St John Ambulance Australia (Vic) (SJAV) is a not-for-profit organisation, and part of the international organisation that consists of eight Priories that form the Order of St John.
SJAV is the largest and most comprehensive provider of First Aid & Event Health Services in Victoria, with a volunteer base of more than 2,500 members.
Yarra Division forms part of 47 divisions spread across the state, which is the local home of the members.
Onboarding new members was becoming challenging due to an increasing intake schedule and a poor induction process. Existing members were becoming disengaged from the organisation. I set about to rectify this at a local and state level.
Having not long been through the process myself, I was able to make several assumptions and kick informally interviewing members off quickly. Due to the nature of the organisation and exisiting membership, I didn't want to formalise the process. Instead, I opted to ask several questions to each new member we on-boarded, the existing leadership team and several members.
This gave me a greater understanding of the challenges facing new members from different backgrounds, as well as bringing light to the concerns of longer term members.
To gather further insights and narrow down key challenges, targeted and division wide surveys were conducted.
The targeted surveys focused on new members at different points in their on-boarding, with a 100% completion rate. This checked to ensure members were comfortable and gave them a chance to raise concerns.
The major survey of all members saw a 54% completion rate, calling out everything across the division, from events to training, food to entertainment and reason for being a member.
Based on the data found within interviews and surveys, as well as existing organisational documents, I was able to map our member journey from on-boarding to retirement.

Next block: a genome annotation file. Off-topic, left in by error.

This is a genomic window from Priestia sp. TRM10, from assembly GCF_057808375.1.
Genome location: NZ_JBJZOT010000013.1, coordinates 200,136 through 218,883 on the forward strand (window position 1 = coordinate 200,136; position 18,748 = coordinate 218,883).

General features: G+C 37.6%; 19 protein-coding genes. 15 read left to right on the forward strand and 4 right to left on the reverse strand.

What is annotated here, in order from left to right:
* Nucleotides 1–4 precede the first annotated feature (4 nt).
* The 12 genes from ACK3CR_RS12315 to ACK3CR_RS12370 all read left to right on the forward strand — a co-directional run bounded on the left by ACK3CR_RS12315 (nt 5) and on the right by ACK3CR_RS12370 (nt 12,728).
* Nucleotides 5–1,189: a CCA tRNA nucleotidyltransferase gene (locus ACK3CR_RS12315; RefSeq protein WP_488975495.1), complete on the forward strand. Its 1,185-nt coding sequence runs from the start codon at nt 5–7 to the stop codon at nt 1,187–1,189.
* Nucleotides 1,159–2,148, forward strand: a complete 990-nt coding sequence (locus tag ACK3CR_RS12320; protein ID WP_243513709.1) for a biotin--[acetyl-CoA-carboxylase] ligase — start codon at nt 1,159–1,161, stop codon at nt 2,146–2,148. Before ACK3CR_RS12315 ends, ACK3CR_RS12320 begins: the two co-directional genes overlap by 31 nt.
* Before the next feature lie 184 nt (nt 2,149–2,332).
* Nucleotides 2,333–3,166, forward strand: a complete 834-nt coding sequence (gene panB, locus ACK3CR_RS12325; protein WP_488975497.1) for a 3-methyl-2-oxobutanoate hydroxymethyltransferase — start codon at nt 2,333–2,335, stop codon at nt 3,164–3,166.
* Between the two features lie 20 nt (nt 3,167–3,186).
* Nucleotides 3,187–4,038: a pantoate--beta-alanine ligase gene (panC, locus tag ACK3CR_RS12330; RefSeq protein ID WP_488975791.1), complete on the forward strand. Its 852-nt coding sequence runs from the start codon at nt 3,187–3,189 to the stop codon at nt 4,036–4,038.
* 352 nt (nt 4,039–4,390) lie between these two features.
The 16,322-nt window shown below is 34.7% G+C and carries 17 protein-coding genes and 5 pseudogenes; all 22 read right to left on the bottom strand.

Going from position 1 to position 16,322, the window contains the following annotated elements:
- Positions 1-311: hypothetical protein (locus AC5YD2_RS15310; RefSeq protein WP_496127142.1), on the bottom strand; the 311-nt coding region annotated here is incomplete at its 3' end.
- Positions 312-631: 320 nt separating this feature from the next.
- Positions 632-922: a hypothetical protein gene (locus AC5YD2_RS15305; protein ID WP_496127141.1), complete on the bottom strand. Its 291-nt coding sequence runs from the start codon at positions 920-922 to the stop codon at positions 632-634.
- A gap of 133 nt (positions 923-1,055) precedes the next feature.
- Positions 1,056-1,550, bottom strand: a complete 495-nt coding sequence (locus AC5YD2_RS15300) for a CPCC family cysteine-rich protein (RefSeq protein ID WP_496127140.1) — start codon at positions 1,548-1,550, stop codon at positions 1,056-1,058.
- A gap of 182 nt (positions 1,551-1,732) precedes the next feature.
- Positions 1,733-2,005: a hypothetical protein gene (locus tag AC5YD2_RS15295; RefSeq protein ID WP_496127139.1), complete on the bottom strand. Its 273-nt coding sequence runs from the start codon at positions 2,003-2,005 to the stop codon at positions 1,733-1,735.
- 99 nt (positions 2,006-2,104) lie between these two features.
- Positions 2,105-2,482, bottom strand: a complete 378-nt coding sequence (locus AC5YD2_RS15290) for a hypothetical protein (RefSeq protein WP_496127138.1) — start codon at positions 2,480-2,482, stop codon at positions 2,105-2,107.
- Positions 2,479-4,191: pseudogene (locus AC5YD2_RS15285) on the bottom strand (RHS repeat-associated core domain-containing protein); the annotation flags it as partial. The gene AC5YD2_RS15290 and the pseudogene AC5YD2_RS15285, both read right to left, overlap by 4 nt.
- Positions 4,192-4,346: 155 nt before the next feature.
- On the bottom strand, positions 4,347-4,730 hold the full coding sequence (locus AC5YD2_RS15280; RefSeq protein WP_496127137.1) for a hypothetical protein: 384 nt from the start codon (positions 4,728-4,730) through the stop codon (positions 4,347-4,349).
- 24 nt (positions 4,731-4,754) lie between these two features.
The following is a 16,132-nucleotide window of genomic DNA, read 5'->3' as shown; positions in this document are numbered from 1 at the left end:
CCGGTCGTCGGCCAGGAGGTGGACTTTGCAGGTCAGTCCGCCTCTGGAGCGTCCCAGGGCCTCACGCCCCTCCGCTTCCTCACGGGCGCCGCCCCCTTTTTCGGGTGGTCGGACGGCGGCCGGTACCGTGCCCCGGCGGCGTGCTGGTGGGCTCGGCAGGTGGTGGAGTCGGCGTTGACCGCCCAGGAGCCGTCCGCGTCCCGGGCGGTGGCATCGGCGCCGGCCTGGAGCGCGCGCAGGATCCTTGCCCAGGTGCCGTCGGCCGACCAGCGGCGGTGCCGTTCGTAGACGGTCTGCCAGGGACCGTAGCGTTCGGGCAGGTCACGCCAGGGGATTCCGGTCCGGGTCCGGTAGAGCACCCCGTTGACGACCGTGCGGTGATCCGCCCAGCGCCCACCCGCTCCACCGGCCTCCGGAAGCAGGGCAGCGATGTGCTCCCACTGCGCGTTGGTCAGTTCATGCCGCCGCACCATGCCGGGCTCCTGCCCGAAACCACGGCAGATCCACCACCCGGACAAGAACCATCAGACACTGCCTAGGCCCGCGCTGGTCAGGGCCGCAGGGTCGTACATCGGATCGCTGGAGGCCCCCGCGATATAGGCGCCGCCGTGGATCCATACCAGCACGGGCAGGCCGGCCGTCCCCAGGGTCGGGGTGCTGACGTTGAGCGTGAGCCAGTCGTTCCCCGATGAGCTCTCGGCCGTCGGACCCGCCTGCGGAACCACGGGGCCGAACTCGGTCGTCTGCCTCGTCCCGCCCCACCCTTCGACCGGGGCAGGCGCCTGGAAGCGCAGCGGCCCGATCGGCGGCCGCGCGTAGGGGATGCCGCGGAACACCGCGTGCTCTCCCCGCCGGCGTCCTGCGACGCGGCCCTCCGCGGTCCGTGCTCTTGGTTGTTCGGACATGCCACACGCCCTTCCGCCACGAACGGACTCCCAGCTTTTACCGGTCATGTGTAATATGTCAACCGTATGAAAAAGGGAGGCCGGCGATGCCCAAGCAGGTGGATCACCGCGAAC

This ensured I was clear on some of the key challenge points and gave me greater insights into areas which could be improved.
Across interviews, surveys and journey mapping, some of the key insights I gained included:
To alleviate immediate concerns from new members, I wrote and initiated new standardised emails, which outlined all the important pieces of information.
These reduced queries, but increased new member contact; exactly what their purpose was.
Before members start at the division, they attend an information and interview session. I facilitate this session fortnightly and was able to redesign the format and information presented.
This gives members, no matter at which division they end up, a baseline set of key information.
Addressing culture and fit was perhaps the most important. Failing this means all the work going into new membership could be lost.
I worked hard along with the leadership team to make this a more engaging and useful night for members. This drove community spirit and empowered our presenters.
To maintain engagement beyond meetings and direct touchpoints, social media was important. It allowed us to distribute information at important times and drove member engagement and belonging.
We went from just a few people checking to consistent posts from various members, garnering views from 80% of the membership.
* An efficient member is one who completes at least 60 hours and 10 shifts per year.
Data comparison between October 2017 and August 2019.
I learned an extraordinary amount with this project. It not only drove me to understand and improve my general UX skills more, but increased my knowledge of organisational and operational design.
It was a lot of fun putting my skills into practice outside of the ordinary tech-based usage.
I am currently in the process of taking these learning and applying them to a wider audience.
"Well done Yarra division and thank you."